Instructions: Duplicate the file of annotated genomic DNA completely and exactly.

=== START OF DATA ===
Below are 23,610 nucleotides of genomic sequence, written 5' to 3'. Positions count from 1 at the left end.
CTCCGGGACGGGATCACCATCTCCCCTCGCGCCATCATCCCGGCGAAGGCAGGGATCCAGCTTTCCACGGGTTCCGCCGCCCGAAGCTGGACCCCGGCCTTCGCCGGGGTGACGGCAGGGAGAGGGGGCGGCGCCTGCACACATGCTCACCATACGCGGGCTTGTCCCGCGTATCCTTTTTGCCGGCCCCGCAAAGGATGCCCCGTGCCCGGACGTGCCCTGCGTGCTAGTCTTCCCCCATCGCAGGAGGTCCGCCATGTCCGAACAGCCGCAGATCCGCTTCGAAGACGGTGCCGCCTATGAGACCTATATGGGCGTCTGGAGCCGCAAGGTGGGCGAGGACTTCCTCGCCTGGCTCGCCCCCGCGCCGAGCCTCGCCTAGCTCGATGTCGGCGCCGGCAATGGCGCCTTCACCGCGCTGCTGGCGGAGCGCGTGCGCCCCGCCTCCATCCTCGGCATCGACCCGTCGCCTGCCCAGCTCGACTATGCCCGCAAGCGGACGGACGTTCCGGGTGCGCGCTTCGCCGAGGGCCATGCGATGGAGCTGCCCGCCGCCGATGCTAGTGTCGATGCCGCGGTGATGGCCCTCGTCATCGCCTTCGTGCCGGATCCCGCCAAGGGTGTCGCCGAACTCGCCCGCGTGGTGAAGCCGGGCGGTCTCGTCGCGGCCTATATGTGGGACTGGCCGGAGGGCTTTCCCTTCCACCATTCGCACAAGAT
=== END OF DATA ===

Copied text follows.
Below are 23,610 nucleotides of genomic sequence, written 5' to 3'. Positions count from 1 at the left end.
CTCCGGGACGGGATCACCATCTCCCCTCGCGCCATCATCCCGGCGAAGGCAGGGATCCAGCTTTCCACGGGTTCCGCCGCCCGAAGCTGGACCCCGGCCTTCGCCGGGGTGACGGCAGGGAGAGGGGGCGGCGCCTGCACACATGCTCACCATACGCGGGCTTGTCCCGCGTATCCTTTTTGCCGGCCCCGCAAAGGATGCCCCGTGCCCGGACGTGCCCTGCGTGCTAGTCTTCCCCCATCGCAGGAGGTCCGCCATGTCCGAACAGCCGCAGATCCGCTTCGAAGACGGTGCCGCCTATGAGACCTATATGGGCGTCTGGAGCCGCAAGGTGGGCGAGGACTTCCTCGCCTGGCTCGCCCCCGCGCCGAGCCTCGCCTAGCTCGATGTCGGCGCCGGCAATGGCGCCTTCACCGCGCTGCTGGCGGAGCGCGTGCGCCCCGCCTCCATCCTCGGCATCGACCCGTCGCCTGCCCAGCTCGACTATGCCCGCAAGCGGACGGACGTTCCGGGTGCGCGCTTCGCCGAGGGCCATGCGATGGAGCTGCCCGCCGCCGATGCTAGTGTCGATGCCGCGGTGATGGCCCTCGTCATCGCCTTCGTGCCGGATCCCGCCAAGGGTGTCGCCGAACTCGCCCGCGTGGTGAAGCCGGGCGGTCTCGTCGCGGCCTATATGTGGGACTGGCCGGAGGGCTTTCCCTTCCACCATTCGCACAAGAT